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The Tech Entrepreneur Who Chose The UK For His MBA—Despite Brexit

In the face of economic uncertainty, the UK’s startup ecosystem is growing. For entrepreneurs like Ravi Ranjan, there are clear incentives


Tue Aug 27 2019

As the impending threat of a no deal Brexit advances on the UK, economists predict a brain drain on the British university and job market. 

The startup industry, already a dynamic yet uncertain economy, is bracing for a bigger impact, as developers and entrepreneurs potentially opt for more stable and supportive markets. 

Yet the number of UK tech companies has grown by 74% since 2017, the year after the referendum. The British government, moreover, is providing increasing support for entrepreneurs looking to move to the UK, such as the Startup and Innovator Visas.

For Indian tech entrepreneur Ravi Ranjan, the UK’s ecosystem for entrepreneurs was his reason for going there to study his MBA; and is offering a promising landscape for him to start up his next business after graduation. 

The possibilities of technology

Viewing the rapid progress that technology was making in his lifetime, Ravi was fascinated by the possibilities of where it could go next.

“I was always amazed to see how technology gradually evolved, filling the gaps in all dimensions of human’s lives,” Ravi enthuses. 

A bachelor’s degree in computer science set the foundations for him starting his own business, a personal logistics and services platform based in India’s tech hub Bangalore.

But it was the business’ failure which made Ravi aware of his shortcomings, and made him realize that it was he wasn’t sufficiently prepared for the ruthless world of running his own business. 

He needed to master the business basics, he needed a network of supportive mentors, and he needed a startup ecosystem which could help grow his business. 

The MBA program at Aston Business School ticked all of these boxes, and before he knew it, Ravi was on a plane bound for the UK.

A program for entrepreneurs


Despite economic uncertainty in the UK, Ravi identified it as one of the most exciting places for young business owners.

It was Aston’s strong support for entrepreneurs, moreover, which particularly enthused him as someone looking to advance his business knowledge and experience in this regard.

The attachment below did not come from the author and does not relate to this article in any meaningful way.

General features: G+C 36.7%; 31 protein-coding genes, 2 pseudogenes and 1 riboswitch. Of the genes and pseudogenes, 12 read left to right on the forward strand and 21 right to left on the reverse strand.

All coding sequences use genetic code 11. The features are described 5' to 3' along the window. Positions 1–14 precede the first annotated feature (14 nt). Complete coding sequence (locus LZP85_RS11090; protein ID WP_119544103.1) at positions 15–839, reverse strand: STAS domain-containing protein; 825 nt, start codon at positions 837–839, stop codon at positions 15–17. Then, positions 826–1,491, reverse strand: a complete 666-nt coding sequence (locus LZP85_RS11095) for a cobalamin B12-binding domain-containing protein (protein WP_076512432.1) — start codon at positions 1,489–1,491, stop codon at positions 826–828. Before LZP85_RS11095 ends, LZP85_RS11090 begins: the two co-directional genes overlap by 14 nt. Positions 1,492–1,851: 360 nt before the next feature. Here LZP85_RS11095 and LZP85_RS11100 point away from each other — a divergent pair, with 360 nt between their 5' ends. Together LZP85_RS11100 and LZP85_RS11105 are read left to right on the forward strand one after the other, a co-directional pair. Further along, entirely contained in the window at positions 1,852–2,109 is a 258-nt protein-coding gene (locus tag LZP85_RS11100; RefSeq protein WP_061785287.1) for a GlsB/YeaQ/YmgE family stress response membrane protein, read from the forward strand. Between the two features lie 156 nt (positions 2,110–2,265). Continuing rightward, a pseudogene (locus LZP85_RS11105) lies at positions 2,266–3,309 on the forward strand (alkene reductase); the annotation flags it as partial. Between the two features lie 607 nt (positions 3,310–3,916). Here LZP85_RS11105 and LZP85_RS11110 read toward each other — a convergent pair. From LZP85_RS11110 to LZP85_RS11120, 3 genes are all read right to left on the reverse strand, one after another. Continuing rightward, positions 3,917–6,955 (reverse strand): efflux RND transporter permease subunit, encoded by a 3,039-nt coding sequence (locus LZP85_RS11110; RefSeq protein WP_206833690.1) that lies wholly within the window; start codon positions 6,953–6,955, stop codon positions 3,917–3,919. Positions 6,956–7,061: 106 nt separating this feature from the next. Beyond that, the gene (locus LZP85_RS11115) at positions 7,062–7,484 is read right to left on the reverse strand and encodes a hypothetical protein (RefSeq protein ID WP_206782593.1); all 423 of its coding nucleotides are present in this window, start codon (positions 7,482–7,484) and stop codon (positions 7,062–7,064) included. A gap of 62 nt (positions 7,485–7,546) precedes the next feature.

He quickly became involved in Aston’s BSEEN program, a joint venture between Birmingham’s top business schools for entrepreneurs looking to get ideas and projects off the ground and running. 

The program offers workshops, networking opportunities, grants, and workspace on campus, all aimed at supporting new ventures in their fledgling stages. 

Ravi in particular has benefitted from the mentoring program through the school, where Aston’s global alumni network are available for support and advice. 

Developing his own style of leadership

While his bachelor’s gave him a strong grasp of computer science, Ravi was determined to become a well-rounded leader in all key aspects of business. 

“After three years in the IT industry, I reached a crucial point where I wanted to improve my skills in management, in order have more opportunities with global exposure,” Ravi remembers.

He credits Aston hugely for helping him to develop his own unique leadership style. 

“It has shaped me for a future business role by broadening my business horizons, understanding and sharpening my management skills in 360 degree angles,” Ravi reveals. 

He benefitted greatly from the Aston Edge program, a personal and professional development program which all students undertake as part of their MBA. 

This is guided largely by cutting edge research in behavioral science, offering students specific insights as to how to develop their own style of leadership and management for the future. 

The UK's value proposition

With one more year left on the MBA, Ravi is starting to develop his understanding of how he can combine his two expertises going forward. 

“All industries are moving towards a technology-driven industry—‘industrialization 4.0’—and so my computer science degree is adding value for my future management career,” he notes. 

Despite his previous failed endeavor, Ravi is a determined entrepreneur—with his mind set on a problem-solving venture in the fitness or advertising sectors. 

He believes that the UK can be the space to make this aspiration come true. 

As well as the supportive visa schemes for entrepreneurs, Ravi appeals to several UK government funding incentives for startups, such as the Enterprise Investment Scheme, tax reliefs offered to new ventures.

The government favors “high potential” talent, such as enthusiastic students like Ravi, whose desire to innovate and create bodes well for the future of the UK economy.